post

UCL Group B: What To Expect

While Group A has two teams that are forever expected to go far in the Champions League, Group B is marginally different. 5 time winners Bayern Munich have not been able to regain their treble winning successes of 2013; Tottenham Hotspur, however, undid doubters in the space of half an hour by overcoming a 3 goal deficit against Ajax to reach their first Champions League final. Red Star Belgrade and Olympiacos meanwhile will compete in the inaugural Marko Marin derby.

Bayern Munich

Tottenham Hotspur

Olympiacos

Red Star Belgrade

Bayern Munich are Germany’s most dominant and successful club. They have won the Bundesliga 29 times, the DFB Pokal 19 times and the Champions League 5 times. In 2013 they reached the pinnacle of footballing success by winning all three in the same season. But since then, they have yet to reach another European final; what’s more than that, they have struggled to establish any form of identity since Guardiola’s departure. With relative newcomer Niko Kovac now at the helm, Bayern were dealt a tricky hand last season, facing tournament favourites Liverpool in the round of 16. Without mainstays Thomas Müller or Joshua Kimmich, Bayern suffered a 3–1 defeat at tbeir home ground and it is this defeat which overshadows an otherwise prosperous season. Their domestic successes are proving to be not eniuvh for some. For many Bayern fans, reaching the semi-final is a sign of being on the right track. For others, das Finale oder nichts. This season, die Bayern will look to not just go further than the round of 16 but showcase that their unsuccessful plot for Leroy Sané has not held them back. The team has a fine balance of young and old, many of whom are ready to take on the challenge of the big stage.

‘Lads, it’s Tottenham’ was once the punchline. The anticipation of a team that could be walked over, an owner whose reluctance to break the bank coukd cause star players like Harry Kane or Dele Alli to move elsewhere. But something changed a few years ago and now Spurs appear to be one of England’s best; their almost success had come in the shadow of this frugality. Having seen how far they can get without spending much, their midfield received tremendous reinforcement in the form of Tanguy Ndombele; arriving for an uncharacteristic £62 million as well as picking up the prodigious Ryan Sessegnon for £24 million. Other additions include Giovani Lo Celso from Real Betis and the returning Harry Kane from injury troubles, if the Tottenham of today met Liverpool in the final last year… they probably still would not have been able to get the win.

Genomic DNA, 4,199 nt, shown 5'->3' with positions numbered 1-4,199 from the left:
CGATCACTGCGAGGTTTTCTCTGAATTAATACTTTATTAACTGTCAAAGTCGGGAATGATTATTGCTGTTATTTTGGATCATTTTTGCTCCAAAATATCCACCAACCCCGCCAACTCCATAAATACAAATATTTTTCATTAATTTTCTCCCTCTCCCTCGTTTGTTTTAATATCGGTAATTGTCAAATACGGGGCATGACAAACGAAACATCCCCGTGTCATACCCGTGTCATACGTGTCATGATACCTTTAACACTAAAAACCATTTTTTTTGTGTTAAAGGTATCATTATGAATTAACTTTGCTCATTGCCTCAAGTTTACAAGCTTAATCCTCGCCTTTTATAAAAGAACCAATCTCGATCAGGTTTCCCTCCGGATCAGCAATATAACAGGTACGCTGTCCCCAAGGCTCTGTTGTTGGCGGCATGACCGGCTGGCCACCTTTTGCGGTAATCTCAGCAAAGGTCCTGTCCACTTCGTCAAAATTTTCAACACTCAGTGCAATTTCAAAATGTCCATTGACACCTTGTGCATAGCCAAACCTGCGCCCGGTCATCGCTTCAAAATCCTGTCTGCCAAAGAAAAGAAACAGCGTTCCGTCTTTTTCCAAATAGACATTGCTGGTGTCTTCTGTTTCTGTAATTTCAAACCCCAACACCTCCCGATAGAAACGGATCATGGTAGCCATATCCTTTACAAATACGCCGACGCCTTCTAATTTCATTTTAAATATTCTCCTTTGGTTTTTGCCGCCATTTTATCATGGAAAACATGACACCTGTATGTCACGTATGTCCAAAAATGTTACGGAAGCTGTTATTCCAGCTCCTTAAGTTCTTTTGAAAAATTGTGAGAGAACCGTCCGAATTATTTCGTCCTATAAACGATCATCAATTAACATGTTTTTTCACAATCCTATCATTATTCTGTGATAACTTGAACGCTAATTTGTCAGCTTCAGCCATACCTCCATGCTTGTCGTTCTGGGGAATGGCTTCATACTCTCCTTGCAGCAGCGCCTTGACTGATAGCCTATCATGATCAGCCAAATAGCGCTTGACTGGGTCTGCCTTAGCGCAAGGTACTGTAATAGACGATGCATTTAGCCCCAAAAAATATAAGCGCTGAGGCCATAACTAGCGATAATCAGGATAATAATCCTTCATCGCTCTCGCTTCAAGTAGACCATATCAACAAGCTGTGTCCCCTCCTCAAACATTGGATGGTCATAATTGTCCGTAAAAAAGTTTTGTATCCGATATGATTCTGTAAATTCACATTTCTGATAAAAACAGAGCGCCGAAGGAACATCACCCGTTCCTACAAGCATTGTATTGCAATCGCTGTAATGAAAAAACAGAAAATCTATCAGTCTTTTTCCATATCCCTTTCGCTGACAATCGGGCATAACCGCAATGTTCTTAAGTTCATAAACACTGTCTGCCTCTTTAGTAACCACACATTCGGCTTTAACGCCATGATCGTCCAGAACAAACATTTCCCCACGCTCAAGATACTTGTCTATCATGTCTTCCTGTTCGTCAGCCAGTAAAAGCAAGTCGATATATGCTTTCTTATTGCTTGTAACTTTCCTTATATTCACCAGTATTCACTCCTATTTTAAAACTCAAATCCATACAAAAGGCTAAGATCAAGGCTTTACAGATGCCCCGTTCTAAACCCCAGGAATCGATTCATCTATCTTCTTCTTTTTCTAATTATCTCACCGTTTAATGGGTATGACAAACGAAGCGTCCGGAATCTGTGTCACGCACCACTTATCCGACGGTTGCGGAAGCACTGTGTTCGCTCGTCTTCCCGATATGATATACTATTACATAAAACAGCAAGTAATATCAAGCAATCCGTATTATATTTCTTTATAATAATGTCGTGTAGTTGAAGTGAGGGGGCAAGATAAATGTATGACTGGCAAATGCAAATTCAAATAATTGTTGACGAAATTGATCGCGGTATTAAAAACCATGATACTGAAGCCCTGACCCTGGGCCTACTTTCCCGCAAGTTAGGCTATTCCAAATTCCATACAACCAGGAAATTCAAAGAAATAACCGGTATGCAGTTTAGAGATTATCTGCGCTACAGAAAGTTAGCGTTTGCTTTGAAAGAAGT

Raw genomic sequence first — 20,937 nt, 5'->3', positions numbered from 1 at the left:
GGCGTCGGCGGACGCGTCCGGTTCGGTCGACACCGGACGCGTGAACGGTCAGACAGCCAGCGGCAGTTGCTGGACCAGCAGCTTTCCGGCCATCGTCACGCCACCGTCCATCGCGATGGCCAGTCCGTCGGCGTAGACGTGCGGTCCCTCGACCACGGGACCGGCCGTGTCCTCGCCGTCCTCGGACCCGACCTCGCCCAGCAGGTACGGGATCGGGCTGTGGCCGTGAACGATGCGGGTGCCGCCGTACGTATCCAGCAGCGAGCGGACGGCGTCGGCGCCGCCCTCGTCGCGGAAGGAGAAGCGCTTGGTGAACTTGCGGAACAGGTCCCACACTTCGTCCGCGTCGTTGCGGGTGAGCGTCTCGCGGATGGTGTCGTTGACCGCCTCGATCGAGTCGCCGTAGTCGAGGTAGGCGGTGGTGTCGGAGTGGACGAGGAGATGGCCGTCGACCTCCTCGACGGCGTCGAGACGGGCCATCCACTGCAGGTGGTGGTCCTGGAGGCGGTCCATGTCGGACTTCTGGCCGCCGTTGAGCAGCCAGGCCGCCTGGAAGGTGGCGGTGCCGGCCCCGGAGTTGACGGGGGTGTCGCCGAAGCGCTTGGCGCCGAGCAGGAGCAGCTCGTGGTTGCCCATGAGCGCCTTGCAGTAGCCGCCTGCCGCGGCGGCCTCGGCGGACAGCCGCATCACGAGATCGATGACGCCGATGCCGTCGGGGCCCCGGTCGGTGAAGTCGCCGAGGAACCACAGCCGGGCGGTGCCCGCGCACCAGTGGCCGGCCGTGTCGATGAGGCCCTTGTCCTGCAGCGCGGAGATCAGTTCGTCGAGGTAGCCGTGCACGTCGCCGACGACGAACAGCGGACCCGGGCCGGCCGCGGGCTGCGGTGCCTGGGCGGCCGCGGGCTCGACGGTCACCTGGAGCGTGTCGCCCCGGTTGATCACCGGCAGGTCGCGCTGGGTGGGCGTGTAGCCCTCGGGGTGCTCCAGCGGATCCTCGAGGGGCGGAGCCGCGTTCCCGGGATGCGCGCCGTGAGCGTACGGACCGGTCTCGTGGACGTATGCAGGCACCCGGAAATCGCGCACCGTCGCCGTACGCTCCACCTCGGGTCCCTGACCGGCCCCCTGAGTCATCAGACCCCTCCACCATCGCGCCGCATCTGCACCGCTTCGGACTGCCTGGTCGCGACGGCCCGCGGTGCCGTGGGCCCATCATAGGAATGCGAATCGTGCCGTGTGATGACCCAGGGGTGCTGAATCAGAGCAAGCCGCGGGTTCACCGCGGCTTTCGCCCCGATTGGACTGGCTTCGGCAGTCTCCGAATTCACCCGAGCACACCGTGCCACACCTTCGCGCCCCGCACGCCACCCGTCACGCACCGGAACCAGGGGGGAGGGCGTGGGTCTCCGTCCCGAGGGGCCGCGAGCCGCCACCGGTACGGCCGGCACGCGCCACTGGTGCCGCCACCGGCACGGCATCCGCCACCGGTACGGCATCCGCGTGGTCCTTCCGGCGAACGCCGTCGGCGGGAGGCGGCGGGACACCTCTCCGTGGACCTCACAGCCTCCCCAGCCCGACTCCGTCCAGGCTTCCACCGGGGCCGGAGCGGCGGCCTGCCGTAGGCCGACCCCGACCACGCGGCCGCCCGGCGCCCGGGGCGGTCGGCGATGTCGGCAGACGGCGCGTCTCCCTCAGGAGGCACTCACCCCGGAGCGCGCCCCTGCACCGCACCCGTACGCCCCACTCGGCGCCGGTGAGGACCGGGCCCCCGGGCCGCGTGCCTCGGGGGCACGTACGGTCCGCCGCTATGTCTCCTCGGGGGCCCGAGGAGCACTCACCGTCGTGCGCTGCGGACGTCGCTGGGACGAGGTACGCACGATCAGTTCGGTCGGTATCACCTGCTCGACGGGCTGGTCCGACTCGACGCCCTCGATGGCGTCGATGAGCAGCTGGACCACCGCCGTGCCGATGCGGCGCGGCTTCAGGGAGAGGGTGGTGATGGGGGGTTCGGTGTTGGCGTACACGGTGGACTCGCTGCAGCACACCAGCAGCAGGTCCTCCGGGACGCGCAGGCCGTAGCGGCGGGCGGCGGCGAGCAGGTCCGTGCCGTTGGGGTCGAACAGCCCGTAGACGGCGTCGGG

The Champions League final itself is a stand-alone match, as it always is; the 2019 final, in particular, has been considered as one of the worst in recent years. But at no point would they have been considered the favourites. Not just because of Liverpool’s ability but because the Tottenham of that season was not built to compete in several competitions. Mauricio Pochettino did away with the hat-trick scoring Lucas Moura and instead went for the returning Harry Kane in what was his first match back in a month and a half. Outside of this, the team had only won two games since beating Manchester City in their first leg (these two games were against the relegated Huddersfield and the almost relegated Brighton). For Tottenham, their last 15 league games have seen them pick up just 15 points. A respectable finish of 4th in the Premier League and a runner-up medal in the Champions League, their standing has been able to quietly mask the fact that Tottenham have been out of form since around February. Now with a squad that is built for multiple competitions, their shopping spree came maybe a season too late.